Your life is an acquired taste!

May 31, 2011

I came across article on Yoganonymos written by a fellow yoga instructor in Philadelphia. It’s a light read and great reminder.

Your life might be an aquired taste.

wine yoga Acquiring a Taste for Your Life

Do you remember the first time you had a glass of wine, how awful it was? Do you remember the dawning of awareness, as you realized the depth, the complexity, the beauty? Have you ever listened, as a vintner discussed what goes into every bottle, the effects of the soil and the atmosphere and the wood of the casks? Or as a connesiour encourages you to absorb every last bit of flavor? Have you seen their faces light up as they describe what they love about wine?

This is your life. Your life is an acquired taste!

You have created your life. You have done the best you could, given your particular environment, genetics, and karma. You have crafted something, that just might be wonderful. Sit back, light a candle, and taste it. Savor it’s complexity. Consider the possibility that nothing in your life needs to change except the way you taste it. Extract every nuance. Give yourself a chance to sift through what you may have initially written off as unpleasant. Allow the flavors to open and reveal themselves to you. Let the bitterness, the grit, the swarm of seemingly conflicting impressions melt into a harmonious blend of experience. Marvel at the richness and the beauty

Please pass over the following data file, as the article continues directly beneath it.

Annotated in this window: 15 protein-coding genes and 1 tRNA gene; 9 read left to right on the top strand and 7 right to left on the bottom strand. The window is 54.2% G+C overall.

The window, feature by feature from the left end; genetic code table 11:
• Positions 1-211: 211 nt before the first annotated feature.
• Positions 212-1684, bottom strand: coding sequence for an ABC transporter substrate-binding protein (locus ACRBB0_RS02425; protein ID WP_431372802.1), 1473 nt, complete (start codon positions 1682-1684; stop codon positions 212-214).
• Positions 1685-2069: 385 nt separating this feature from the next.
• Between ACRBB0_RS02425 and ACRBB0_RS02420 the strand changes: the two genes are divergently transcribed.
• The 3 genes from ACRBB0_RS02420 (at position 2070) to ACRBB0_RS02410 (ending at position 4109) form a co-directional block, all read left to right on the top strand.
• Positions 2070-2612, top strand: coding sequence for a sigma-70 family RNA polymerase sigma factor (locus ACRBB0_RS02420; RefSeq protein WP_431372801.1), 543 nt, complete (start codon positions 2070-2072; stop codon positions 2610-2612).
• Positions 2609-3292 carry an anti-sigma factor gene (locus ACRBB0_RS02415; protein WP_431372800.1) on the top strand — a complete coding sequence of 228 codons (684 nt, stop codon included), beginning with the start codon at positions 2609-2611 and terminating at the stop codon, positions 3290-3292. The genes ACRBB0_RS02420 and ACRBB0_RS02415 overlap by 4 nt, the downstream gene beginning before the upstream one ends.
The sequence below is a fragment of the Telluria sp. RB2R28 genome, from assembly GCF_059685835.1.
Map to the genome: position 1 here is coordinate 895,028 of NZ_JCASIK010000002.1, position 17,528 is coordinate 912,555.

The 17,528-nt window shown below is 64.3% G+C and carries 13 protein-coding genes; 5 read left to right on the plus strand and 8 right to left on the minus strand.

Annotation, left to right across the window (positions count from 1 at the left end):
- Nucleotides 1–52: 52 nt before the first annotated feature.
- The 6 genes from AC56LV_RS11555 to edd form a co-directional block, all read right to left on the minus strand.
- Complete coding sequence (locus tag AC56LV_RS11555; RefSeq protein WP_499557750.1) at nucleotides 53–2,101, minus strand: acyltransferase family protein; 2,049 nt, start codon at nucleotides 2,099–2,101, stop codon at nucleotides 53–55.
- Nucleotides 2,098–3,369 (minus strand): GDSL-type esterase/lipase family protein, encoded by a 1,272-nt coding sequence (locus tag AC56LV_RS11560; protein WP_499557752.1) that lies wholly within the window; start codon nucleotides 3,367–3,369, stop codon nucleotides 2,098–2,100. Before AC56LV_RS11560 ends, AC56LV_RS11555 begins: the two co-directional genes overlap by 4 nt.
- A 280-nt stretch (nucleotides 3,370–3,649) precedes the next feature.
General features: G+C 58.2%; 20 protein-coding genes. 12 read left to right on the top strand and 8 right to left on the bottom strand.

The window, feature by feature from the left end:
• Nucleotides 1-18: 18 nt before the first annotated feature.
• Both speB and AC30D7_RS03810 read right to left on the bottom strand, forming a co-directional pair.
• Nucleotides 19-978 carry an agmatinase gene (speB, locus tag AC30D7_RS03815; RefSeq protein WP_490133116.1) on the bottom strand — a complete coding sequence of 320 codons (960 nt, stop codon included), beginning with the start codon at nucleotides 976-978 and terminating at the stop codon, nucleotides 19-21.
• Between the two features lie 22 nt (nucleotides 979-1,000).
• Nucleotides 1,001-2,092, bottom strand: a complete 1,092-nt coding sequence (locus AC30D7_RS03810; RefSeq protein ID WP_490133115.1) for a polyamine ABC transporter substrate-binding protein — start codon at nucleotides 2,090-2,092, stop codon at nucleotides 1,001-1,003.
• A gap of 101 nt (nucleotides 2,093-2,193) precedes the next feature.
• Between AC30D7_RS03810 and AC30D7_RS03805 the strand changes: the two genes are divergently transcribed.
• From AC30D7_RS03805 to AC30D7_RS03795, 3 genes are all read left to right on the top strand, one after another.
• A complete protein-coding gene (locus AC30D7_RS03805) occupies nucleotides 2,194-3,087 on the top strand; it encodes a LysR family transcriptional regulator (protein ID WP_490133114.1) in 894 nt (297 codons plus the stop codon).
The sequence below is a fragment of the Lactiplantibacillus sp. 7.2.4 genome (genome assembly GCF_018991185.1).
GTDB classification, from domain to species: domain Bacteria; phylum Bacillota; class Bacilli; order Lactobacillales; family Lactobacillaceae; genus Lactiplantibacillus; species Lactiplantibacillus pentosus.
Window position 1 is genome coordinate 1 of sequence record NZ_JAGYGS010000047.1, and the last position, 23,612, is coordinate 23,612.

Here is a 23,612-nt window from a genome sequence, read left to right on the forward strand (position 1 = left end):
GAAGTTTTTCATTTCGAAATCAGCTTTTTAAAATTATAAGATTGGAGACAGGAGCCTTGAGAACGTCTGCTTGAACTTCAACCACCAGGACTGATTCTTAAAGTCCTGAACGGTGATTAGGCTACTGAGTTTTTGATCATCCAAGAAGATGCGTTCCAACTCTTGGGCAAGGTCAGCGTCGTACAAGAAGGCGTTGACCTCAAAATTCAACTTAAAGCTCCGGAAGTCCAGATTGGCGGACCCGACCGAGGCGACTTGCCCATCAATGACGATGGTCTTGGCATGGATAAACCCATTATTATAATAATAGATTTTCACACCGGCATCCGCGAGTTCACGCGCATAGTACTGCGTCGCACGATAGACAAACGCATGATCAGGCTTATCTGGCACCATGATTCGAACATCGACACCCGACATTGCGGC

In my favorite Bukowski poem, ‘The Laughing Heart’, he agrees,

‘Your life is your life, know it while you have it. You are marvelous, the gods wait to delight in you.’

Join them, all the gods, masters and holy ones. Join the winos, and the beats. Delight in your life.

Author Daniel Shankin (Sitaram Das) teaches classes, workshops and teacher trainings in ayurvedic and yin yogas, and offers transformational Vedic Thai Bodywork. Sometimes he teaches meditaion, and he thinks that’s pretty fun, too. It has been his experience that his students are the cutting edge of consciousness, and is honored to guide and encourage, to travel the path with them. He mostly teaches in Philadelphia, but if you can cook, he’ll probably travel. Daniel can be contacted through his website


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